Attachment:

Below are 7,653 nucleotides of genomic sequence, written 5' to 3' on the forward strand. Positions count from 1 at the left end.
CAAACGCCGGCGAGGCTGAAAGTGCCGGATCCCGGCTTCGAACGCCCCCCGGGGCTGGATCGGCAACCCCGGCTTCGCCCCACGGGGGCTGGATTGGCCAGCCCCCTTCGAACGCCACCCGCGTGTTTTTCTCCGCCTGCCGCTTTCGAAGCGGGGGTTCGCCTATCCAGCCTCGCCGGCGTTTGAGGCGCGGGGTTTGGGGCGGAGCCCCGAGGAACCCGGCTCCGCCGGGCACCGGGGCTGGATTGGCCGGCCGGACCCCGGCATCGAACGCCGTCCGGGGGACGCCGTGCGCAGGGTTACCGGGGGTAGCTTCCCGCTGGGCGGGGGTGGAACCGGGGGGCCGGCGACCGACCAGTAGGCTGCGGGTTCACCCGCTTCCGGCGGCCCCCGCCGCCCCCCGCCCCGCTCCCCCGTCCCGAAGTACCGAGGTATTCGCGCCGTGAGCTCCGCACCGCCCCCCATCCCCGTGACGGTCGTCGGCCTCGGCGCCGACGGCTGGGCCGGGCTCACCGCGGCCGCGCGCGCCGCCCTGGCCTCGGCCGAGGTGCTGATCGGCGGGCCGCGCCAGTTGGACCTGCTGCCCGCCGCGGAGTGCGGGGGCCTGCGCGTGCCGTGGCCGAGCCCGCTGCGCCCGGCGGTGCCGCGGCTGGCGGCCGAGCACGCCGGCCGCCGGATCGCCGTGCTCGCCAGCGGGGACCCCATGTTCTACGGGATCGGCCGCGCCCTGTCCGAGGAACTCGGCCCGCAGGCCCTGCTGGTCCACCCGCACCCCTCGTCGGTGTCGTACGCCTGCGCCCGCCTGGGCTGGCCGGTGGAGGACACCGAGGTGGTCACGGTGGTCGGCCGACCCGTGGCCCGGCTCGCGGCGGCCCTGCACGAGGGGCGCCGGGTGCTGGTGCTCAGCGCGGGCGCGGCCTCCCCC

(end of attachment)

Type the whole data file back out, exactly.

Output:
Below are 7,653 nucleotides of genomic sequence, written 5' to 3' on the forward strand. Positions count from 1 at the left end.
CAAACGCCGGCGAGGCTGAAAGTGCCGGATCCCGGCTTCGAACGCCCCCCGGGGCTGGATCGGCAACCCCGGCTTCGCCCCACGGGGGCTGGATTGGCCAGCCCCCTTCGAACGCCACCCGCGTGTTTTTCTCCGCCTGCCGCTTTCGAAGCGGGGGTTCGCCTATCCAGCCTCGCCGGCGTTTGAGGCGCGGGGTTTGGGGCGGAGCCCCGAGGAACCCGGCTCCGCCGGGCACCGGGGCTGGATTGGCCGGCCGGACCCCGGCATCGAACGCCGTCCGGGGGACGCCGTGCGCAGGGTTACCGGGGGTAGCTTCCCGCTGGGCGGGGGTGGAACCGGGGGGCCGGCGACCGACCAGTAGGCTGCGGGTTCACCCGCTTCCGGCGGCCCCCGCCGCCCCCCGCCCCGCTCCCCCGTCCCGAAGTACCGAGGTATTCGCGCCGTGAGCTCCGCACCGCCCCCCATCCCCGTGACGGTCGTCGGCCTCGGCGCCGACGGCTGGGCCGGGCTCACCGCGGCCGCGCGCGCCGCCCTGGCCTCGGCCGAGGTGCTGATCGGCGGGCCGCGCCAGTTGGACCTGCTGCCCGCCGCGGAGTGCGGGGGCCTGCGCGTGCCGTGGCCGAGCCCGCTGCGCCCGGCGGTGCCGCGGCTGGCGGCCGAGCACGCCGGCCGCCGGATCGCCGTGCTCGCCAGCGGGGACCCCATGTTCTACGGGATCGGCCGCGCCCTGTCCGAGGAACTCGGCCCGCAGGCCCTGCTGGTCCACCCGCACCCCTCGTCGGTGTCGTACGCCTGCGCCCGCCTGGGCTGGCCGGTGGAGGACACCGAGGTGGTCACGGTGGTCGGCCGACCCGTGGCCCGGCTCGCGGCGGCCCTGCACGAGGGGCGCCGGGTGCTGGTGCTCAGCGCGGGCGCGGCCTCCCCC